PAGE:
The Psychology of Victim Reversal
Catching the tricks that abusers use to convince their victims and the public that they’re the hurt ones.
Most people have seen it happen, if it hasn’t happened outright to them. When abusers are about to be exposed, they switch the script and rewrite the narrative to make themselves the hurt ones.
And the worst thing is, a lot of times, the public and even the victim begin to believe it.
The traditional example might be when the offender convinces the victim that they deserve the abuse somehow, and that it’s the victim’s fault that the abuser has to commit the offence.
This tendency is documented widely and known academically as DARVO, introduced by Dr. Jennifer Freyd in 1997: Deny, Attack, Reverse Victim and Offender. It’s classical, typical abuser behavior and patterns, but abusers consistently get away with it.
As a society, we hate to believe that bad things can happen to people who don’t deserve it — the dark side of the American dream, where people only ever get what they deserve — because that opens up the possibility that it could happen to us. And that’s terrifying.
Instead, we favor the abuser’s point of view. We question the victim — they have to be flawed somehow. They must have done something to deserve this. And this predisposes us to believe, not the wronged party, but the perpetrators.
But even though it’s an incredibly effective tactic, whether regarding emotional abuse, sexual assault, or even racism, it’s possible to spot it and call it out when you see it.
Here are the signs, and how you can learn to spot them.
Even if the proof is explicit — there are pictures, screenshots, or even the abuser’s words ringing in your ears — the minute the victim stands up and calls the abuser out it triggers the beginning. The abuser will refuse to acknowledge it happened.
“You’re being crazy.”
“How can you think that about me?”
“I never would say something like that.”
Here’s the wild thing: even if we have the proof in our hands, when someone denies it, it automatically creates a dichotomy.
And outsiders, the public, we don’t like to take sides, so the easiest place for the audience to go is the middle.
They might not outright disbelieve the victim, but it will seem like the sensible thing to do is to “hear both sides of the story.” No matter how much evidence is there, there’s a possibility that it’s an unfounded accusation.
That’s the first step. The minute the abuser has you believing their side is valid, it’s the first step down a rabbit hole of misinformation and deception.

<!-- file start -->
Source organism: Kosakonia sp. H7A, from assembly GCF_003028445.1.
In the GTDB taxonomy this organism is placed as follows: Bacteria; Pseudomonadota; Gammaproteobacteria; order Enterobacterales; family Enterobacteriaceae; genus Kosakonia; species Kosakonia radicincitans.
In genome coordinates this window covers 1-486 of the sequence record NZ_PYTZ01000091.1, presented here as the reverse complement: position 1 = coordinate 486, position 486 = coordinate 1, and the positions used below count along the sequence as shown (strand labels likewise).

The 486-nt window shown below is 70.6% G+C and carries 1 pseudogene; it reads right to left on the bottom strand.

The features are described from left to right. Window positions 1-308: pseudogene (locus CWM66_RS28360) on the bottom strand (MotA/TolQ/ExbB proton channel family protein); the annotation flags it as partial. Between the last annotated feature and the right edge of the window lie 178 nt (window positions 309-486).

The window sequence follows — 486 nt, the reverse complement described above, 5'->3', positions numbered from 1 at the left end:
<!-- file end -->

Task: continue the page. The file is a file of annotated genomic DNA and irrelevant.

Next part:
This segues on naturally from the first step. The abuser already has us on the back foot. We’re doubting the story, unsure of where the victim stands. So they start tearing away at the foundations of support for the victim.
“Why were you snooping through my phone?”
“Why do you hang out with her when she makes wild accusations about me like that?”
“As if you’ve never made a mistake before! Take a look at yourself.”
This bit plays on what I mentioned before: we don’t like to believe that bad things happen to good people. So the victim can’t be perfect. If what they’re saying is true, they must have done something — something avoidable, crucially — to deserve it.
So the blame and the onus starts to shift. The victim themselves might even begin to believe what the accuser is saying. The audience, already predisposed to consider both sides even if one is backed up by evidence and facts and the other is absolutely groundless, begins to doubt the victim.
3. Reverse victim and offender.
The abuser now has the audience and the victim potentially believing their version of events and casting aspersions onto the character of the victim. At this stage, the abuser now flips the switch and starts talking about themselves as the victim. The classic example is the falsely accused role.
“I’m being attacked.”
“This is a witch hunt!”
“You’re hurting me when you say that.”
Consider when someone makes a racist comment. Someone might point out to them that they’re being racist. They burst into tears.
They’re hurt. They’ve been called a bad name. And before you know it, they’re the victims even though they were the ones being racist to begin with. The person who called them out is now in the crosshairs.
By playing up the victimhood role, the offender makes the true victim doubt their acts, and even doubt what they know is true about the abuser.
The offender might say that the victim is harmful, that they’re truly the ones to blame for the failure in the relationship, or that the victim is actively trying to ruin the abuser’s life.
The thing is, innocent people don’t use these techniques. They’ll deny a false accusation, sure, but not in this over-exaggerated pattern of reversing the attack.
Guilty people take advantage of their partners, friends, relatives, and rely on the fact that their victims are more likely to self-blame than others, to continue getting away with what they do. And the more they do it, the more victims tend to self-blame in a vicious cycle.
The three steps are correlated, meaning that when an abuser does one, they tend to do all of them. It’s a pattern that they know they can use to twist the credibility of their victim, not only to outsiders, but to the victim themselves.
“Many of those who participated … reported feeling disappointed by their abuser’s reactions, that they had feelings of guilt, and self- blame afterwards, and even reported doubting their own recollections.” — Kitty Wenham, freelance writer on LGBT issues and mental health.
The good news is that once you know it’s a commonly tactic, it’s easy to spot. Research shows that when the audience is educated on these techniques before hearing a case, they are more likely to believe the victim and disbelieve the abuser.
Spot it in the news, spot it in real life. Learn to call it out. It’s time abusers stop getting away with it.
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